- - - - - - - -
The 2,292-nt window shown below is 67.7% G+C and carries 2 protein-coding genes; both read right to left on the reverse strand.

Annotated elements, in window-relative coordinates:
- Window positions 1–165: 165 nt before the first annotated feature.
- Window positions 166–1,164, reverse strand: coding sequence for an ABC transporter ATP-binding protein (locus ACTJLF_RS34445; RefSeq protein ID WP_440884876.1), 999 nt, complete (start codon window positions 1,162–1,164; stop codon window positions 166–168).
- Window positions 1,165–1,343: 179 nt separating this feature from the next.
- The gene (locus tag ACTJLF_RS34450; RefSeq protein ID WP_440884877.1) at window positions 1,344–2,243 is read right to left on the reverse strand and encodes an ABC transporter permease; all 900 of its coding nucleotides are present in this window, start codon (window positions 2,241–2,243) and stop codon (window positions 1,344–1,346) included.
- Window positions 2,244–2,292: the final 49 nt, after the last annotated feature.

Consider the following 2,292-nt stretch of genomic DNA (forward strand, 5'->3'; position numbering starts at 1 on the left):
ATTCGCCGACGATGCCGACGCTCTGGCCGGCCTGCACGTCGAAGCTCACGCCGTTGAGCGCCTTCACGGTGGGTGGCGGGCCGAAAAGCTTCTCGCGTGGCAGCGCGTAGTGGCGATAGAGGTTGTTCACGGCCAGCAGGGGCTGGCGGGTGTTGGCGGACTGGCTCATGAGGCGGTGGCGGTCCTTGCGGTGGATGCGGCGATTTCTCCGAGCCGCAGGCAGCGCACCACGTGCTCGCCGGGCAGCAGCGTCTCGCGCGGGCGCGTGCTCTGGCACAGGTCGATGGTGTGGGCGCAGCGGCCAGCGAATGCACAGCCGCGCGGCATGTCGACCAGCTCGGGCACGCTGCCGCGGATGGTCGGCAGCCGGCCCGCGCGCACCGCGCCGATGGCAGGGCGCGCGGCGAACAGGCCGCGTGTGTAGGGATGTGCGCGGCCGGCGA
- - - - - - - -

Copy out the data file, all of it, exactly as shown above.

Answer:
The 2,292-nt window shown below is 67.7% G+C and carries 2 protein-coding genes; both read right to left on the reverse strand.

Annotated elements, in window-relative coordinates:
- Window positions 1–165: 165 nt before the first annotated feature.
- Window positions 166–1,164, reverse strand: coding sequence for an ABC transporter ATP-binding protein (locus ACTJLF_RS34445; RefSeq protein ID WP_440884876.1), 999 nt, complete (start codon window positions 1,162–1,164; stop codon window positions 166–168).
- Window positions 1,165–1,343: 179 nt separating this feature from the next.
- The gene (locus tag ACTJLF_RS34450; RefSeq protein ID WP_440884877.1) at window positions 1,344–2,243 is read right to left on the reverse strand and encodes an ABC transporter permease; all 900 of its coding nucleotides are present in this window, start codon (window positions 2,241–2,243) and stop codon (window positions 1,344–1,346) included.
- Window positions 2,244–2,292: the final 49 nt, after the last annotated feature.

Consider the following 2,292-nt stretch of genomic DNA (forward strand, 5'->3'; position numbering starts at 1 on the left):
ATTCGCCGACGATGCCGACGCTCTGGCCGGCCTGCACGTCGAAGCTCACGCCGTTGAGCGCCTTCACGGTGGGTGGCGGGCCGAAAAGCTTCTCGCGTGGCAGCGCGTAGTGGCGATAGAGGTTGTTCACGGCCAGCAGGGGCTGGCGGGTGTTGGCGGACTGGCTCATGAGGCGGTGGCGGTCCTTGCGGTGGATGCGGCGATTTCTCCGAGCCGCAGGCAGCGCACCACGTGCTCGCCGGGCAGCAGCGTCTCGCGCGGGCGCGTGCTCTGGCACAGGTCGATGGTGTGGGCGCAGCGGCCAGCGAATGCACAGCCGCGCGGCATGTCGACCAGCTCGGGCACGCTGCCGCGGATGGTCGGCAGCCGGCCCGCGCGCACCGCGCCGATGGCAGGGCGCGCGGCGAACAGGCCGCGTGTGTAGGGATGTGCGCGGCCGGCGA